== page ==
Pauline Lopez’s special bond with dad Efren comes from shared passion and love for Taekwondo
Santino Honasan on Jun 21, 2020 01:06 PM
“You can’t create a champion overnight. With all the support of the family, coaches, and teammates, and everyone...I’m just so so proud. Whatever I wasn’t able to achieve, she just continued and fulfilled it, but not just for me, but for her family and for herself." Efren Lopez Jr. on daughter Pauline Lopez
Pauline Lopez is a champion.
A two-time SEA Games gold medalist, Asian Youth Games gold medalist, and Asian Taekwondo Championships gold medalist among many other accolades, the 23-year old Filipina is easily one of the country’s most recognizable athletes, and is still on the rise.
With SEA Games and Asian Games medals under he belt, Pauline’s focus now shifts on the world stage as she tries to secure an Olympic berth for next year’s Tokyo games.
Behind all of Pauline’s success however, is a great driving force that served as her first-ever taekwondo coach and to this day remains her biggest supporter: her dad Efren Lopez Jr.
Pauline and daddy Efren share a special bond that is built around their passion and love for the martial art of taekwondo.
National Team Roots
While Pauline has undoubtedly made a name for herself in Philippine taekwondo, one thing that not a lot of people might know is that Pauline inherited her love for the sport from her dad, who was in his own right a former National Team member as well.
“1989, I was part of the aspirants, the B-team, we trained in Korea, and then that same year, officially, I was part of the National Team na, but the A-team kasi was Stephen Fernandez, and we’re in the same weight category, so pretty much for the most part, siya yung lumalabas lagi kasi siya yung nananalo, pero there were instances of course na I won over him, so ako yung pinapadala,” Efren shared with ABS-CBN Sports.
Efren was a back-to-back National Champion and a SEA Games veteran, but his National Team career was cut short because by 1994, he had already become a father but also because of what eventually becme a career-ending injury.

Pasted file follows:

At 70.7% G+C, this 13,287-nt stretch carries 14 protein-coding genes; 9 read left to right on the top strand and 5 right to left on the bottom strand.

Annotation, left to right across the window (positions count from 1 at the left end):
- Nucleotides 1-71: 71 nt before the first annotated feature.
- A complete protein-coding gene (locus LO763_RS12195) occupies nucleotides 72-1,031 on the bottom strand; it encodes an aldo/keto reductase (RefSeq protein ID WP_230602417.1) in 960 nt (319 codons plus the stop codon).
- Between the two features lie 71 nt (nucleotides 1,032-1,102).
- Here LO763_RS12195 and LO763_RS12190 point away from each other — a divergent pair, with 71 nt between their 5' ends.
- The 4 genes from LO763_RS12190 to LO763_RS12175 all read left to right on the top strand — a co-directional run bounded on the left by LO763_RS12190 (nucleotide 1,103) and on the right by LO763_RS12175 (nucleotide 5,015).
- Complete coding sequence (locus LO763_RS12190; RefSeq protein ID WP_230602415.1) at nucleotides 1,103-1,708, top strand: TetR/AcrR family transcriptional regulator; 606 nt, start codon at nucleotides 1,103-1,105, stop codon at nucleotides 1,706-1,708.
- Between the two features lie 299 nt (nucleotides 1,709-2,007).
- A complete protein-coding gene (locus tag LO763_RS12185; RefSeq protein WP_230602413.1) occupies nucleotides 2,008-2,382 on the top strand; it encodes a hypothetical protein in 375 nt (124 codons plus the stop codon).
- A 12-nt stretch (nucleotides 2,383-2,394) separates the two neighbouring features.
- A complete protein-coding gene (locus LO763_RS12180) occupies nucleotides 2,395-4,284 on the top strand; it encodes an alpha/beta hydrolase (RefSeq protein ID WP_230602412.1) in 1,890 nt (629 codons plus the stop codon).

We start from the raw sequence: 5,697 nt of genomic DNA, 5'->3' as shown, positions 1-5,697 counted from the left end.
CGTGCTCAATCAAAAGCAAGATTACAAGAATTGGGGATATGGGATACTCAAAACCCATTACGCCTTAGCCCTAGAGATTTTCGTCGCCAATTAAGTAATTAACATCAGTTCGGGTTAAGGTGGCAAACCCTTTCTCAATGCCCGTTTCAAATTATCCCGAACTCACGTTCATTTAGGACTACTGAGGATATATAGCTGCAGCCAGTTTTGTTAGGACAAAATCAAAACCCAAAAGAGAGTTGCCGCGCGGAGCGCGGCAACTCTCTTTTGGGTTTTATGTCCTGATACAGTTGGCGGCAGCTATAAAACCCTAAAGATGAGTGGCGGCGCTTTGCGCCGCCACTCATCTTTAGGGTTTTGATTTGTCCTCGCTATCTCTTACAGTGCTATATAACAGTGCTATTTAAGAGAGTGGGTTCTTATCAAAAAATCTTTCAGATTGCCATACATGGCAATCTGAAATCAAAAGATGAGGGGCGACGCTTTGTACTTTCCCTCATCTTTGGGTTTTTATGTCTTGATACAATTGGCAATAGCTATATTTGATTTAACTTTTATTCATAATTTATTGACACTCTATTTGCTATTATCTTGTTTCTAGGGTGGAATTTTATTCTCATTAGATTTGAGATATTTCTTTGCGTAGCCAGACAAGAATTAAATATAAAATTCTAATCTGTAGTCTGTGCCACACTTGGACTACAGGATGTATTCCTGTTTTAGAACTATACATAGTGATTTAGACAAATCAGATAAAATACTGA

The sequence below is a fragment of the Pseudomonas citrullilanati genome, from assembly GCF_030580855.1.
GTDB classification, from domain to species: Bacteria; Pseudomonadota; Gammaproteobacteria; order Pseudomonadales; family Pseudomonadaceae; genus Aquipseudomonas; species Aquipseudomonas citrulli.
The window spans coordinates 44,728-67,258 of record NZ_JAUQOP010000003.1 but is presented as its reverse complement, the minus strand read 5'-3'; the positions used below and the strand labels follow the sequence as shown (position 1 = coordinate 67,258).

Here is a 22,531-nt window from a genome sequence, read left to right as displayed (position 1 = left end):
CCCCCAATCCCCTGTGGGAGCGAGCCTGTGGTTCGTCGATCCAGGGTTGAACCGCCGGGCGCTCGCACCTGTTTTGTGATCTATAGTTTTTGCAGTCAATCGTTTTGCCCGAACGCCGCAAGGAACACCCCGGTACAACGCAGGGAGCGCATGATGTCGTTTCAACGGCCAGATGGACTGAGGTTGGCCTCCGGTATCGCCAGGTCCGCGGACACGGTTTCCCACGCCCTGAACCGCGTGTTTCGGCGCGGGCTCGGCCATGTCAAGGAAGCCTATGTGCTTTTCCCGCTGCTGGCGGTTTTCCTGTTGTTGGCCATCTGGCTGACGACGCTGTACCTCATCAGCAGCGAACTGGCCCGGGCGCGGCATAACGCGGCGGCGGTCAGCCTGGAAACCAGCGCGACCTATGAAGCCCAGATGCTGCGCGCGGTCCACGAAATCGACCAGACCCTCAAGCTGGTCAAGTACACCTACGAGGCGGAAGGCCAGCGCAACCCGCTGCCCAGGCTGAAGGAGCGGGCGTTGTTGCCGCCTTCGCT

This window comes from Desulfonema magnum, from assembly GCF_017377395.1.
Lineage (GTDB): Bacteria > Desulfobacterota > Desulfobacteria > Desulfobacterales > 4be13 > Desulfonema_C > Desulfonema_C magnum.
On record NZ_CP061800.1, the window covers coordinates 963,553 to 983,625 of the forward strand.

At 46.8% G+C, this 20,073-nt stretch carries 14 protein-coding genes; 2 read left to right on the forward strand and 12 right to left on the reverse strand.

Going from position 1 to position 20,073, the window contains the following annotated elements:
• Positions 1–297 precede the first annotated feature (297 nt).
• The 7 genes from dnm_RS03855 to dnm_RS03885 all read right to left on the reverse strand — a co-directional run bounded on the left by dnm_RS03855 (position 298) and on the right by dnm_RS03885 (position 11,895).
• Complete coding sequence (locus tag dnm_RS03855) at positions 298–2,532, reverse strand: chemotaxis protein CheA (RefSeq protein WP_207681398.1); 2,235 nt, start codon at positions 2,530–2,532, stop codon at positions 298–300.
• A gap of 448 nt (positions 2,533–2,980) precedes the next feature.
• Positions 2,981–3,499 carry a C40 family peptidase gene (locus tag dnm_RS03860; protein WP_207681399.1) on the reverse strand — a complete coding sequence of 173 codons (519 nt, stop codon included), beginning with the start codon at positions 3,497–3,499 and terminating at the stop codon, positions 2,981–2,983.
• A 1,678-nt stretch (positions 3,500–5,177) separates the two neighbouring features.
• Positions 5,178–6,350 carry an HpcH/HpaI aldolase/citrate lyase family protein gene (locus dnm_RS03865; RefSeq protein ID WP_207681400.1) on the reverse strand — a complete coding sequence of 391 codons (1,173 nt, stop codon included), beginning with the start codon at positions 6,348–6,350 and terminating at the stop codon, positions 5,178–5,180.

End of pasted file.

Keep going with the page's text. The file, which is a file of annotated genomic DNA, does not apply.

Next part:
“That was like 1989 until 1994, so it’s just like four years of being a National Team member. 1994, why, because I had a baby na, my first baby, the elder sister of Pauline. And that was the same year that I had an accident din, so that put a stop to my career.”
Prior to what would have been his final stand in the Asian Games, Efren suffered an injury in training, which ultimately prevented him from competing and eventually retiring from the sport as a competitor.
“It was very bad, I was actually bound for Hiroshima for the Asian Games,” Efren recalled. “Apat lang kami na delegates noon, and then during training, I got hit by a really hard kick sa face, and my upper palate, yung bone, shattered. I had to go through ENT surgery.”
That fateful injury could very well have been the catalyst for Pauline not getting into taekwondo at all.
Life, and Pauline however, had other plans.
Because of her dad’s taekwondo-related injury, Pauline could have easily taken a different route or decided to pursue something else.
Being around the sport so much however, couple with a bit of persistence, led Pauline to eventually beginning her journey.
“Actually, like my dad mentioned, because of that injury, when he was teaching back in the States, I was going with him after school and I was watching him teach, and I was the one pushing him actually to let me join,” Pauline shared. “I was so persistent pero he said no muna because of the accident, he didn’t want that to happen to me and my siblings, but I said ‘No, I want to do this, I want to pursue this.’, so that’s how it started.”
“On top of that, knowing that he had that background, it motivated me and inspired me even more to pursue my dream. I want to say I was about nine, ten years old when I said that I want to pursue the Olympics. I just didn’t know yet how I was gonna get there, but I promised myself that I would try and do whatever I can from that day on to pursue not just my dream but our family dream, me and my dad’s dream,” she continued.
Potential is one of the most important building blocks for champions, and once Pauline showed her potential, her dad and he early coaches knew that she was capable of being an extraordinary competitor.
“When he saw potential in me, because I was so persistent, I asked ‘How do I do this? What techniques do I do?’, he saw the potential and that’s how it started,” Pauline said.
“Like I said earlier, initially hindi [ko siya gusto mag-taekwondo], then when we saw the potential, we knew, of course myself and the other coaches, biglang nag-twist yun,” daddy Efren added. “Biglang andun na yung push, and everything that we know that could be of Pauline’s benefit, we wanted to fast-track it at a young age, and that’s why she was considered one of the youngest delegates in the Guangzhou Asian Games, at age 13.”
“From then on, yun na. Year after year after year, she would be really competing internationally, and in the back door, kami naman yung ‘Okay, we really have to work on this as much as we can. Like, 24/7, year-round training. Yun naman yung naging parang opposite on the other side na initially, ayaw ko talaga, of course as a dad and considering what happened to me before,” he added.
“Pauline was different”
Pauline’s older sister and younger brother also got into the sport, and all three Lopez siblings eventually earned their black belts.